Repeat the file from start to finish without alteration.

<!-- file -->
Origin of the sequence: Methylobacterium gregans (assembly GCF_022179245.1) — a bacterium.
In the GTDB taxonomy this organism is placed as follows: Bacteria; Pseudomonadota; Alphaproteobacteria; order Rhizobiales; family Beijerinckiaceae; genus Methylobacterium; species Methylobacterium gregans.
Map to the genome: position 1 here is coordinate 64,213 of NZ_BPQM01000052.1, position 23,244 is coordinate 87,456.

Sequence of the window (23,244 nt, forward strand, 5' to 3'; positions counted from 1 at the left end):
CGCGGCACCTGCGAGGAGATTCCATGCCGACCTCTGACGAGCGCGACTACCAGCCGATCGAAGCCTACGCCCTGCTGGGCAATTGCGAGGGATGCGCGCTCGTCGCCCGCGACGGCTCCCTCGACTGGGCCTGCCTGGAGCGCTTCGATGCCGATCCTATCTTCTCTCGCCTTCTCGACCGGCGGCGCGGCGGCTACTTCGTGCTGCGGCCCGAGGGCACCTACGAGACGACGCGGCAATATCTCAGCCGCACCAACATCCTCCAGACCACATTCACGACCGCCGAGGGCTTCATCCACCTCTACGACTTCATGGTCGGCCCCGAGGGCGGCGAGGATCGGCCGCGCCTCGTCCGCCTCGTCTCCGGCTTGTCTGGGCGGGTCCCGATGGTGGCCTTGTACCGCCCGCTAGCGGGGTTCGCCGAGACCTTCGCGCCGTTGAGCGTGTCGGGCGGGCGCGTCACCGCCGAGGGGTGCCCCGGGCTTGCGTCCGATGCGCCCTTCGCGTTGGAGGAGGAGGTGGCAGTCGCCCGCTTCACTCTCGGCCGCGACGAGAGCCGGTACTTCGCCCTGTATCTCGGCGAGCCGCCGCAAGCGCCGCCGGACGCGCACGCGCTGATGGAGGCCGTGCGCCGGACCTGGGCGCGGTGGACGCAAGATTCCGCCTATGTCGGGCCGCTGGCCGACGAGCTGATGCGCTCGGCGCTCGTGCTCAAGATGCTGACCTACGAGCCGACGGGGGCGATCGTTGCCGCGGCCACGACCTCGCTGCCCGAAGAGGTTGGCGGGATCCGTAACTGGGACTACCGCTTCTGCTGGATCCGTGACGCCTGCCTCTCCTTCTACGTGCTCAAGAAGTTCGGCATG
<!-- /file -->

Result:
Origin of the sequence: Methylobacterium gregans (assembly GCF_022179245.1) — a bacterium.
In the GTDB taxonomy this organism is placed as follows: Bacteria; Pseudomonadota; Alphaproteobacteria; order Rhizobiales; family Beijerinckiaceae; genus Methylobacterium; species Methylobacterium gregans.
Map to the genome: position 1 here is coordinate 64,213 of NZ_BPQM01000052.1, position 23,244 is coordinate 87,456.

Sequence of the window (23,244 nt, forward strand, 5' to 3'; positions counted from 1 at the left end):
CGCGGCACCTGCGAGGAGATTCCATGCCGACCTCTGACGAGCGCGACTACCAGCCGATCGAAGCCTACGCCCTGCTGGGCAATTGCGAGGGATGCGCGCTCGTCGCCCGCGACGGCTCCCTCGACTGGGCCTGCCTGGAGCGCTTCGATGCCGATCCTATCTTCTCTCGCCTTCTCGACCGGCGGCGCGGCGGCTACTTCGTGCTGCGGCCCGAGGGCACCTACGAGACGACGCGGCAATATCTCAGCCGCACCAACATCCTCCAGACCACATTCACGACCGCCGAGGGCTTCATCCACCTCTACGACTTCATGGTCGGCCCCGAGGGCGGCGAGGATCGGCCGCGCCTCGTCCGCCTCGTCTCCGGCTTGTCTGGGCGGGTCCCGATGGTGGCCTTGTACCGCCCGCTAGCGGGGTTCGCCGAGACCTTCGCGCCGTTGAGCGTGTCGGGCGGGCGCGTCACCGCCGAGGGGTGCCCCGGGCTTGCGTCCGATGCGCCCTTCGCGTTGGAGGAGGAGGTGGCAGTCGCCCGCTTCACTCTCGGCCGCGACGAGAGCCGGTACTTCGCCCTGTATCTCGGCGAGCCGCCGCAAGCGCCGCCGGACGCGCACGCGCTGATGGAGGCCGTGCGCCGGACCTGGGCGCGGTGGACGCAAGATTCCGCCTATGTCGGGCCGCTGGCCGACGAGCTGATGCGCTCGGCGCTCGTGCTCAAGATGCTGACCTACGAGCCGACGGGGGCGATCGTTGCCGCGGCCACGACCTCGCTGCCCGAAGAGGTTGGCGGGATCCGTAACTGGGACTACCGCTTCTGCTGGATCCGTGACGCCTGCCTCTCCTTCTACGTGCTCAAGAAGTTCGGCATG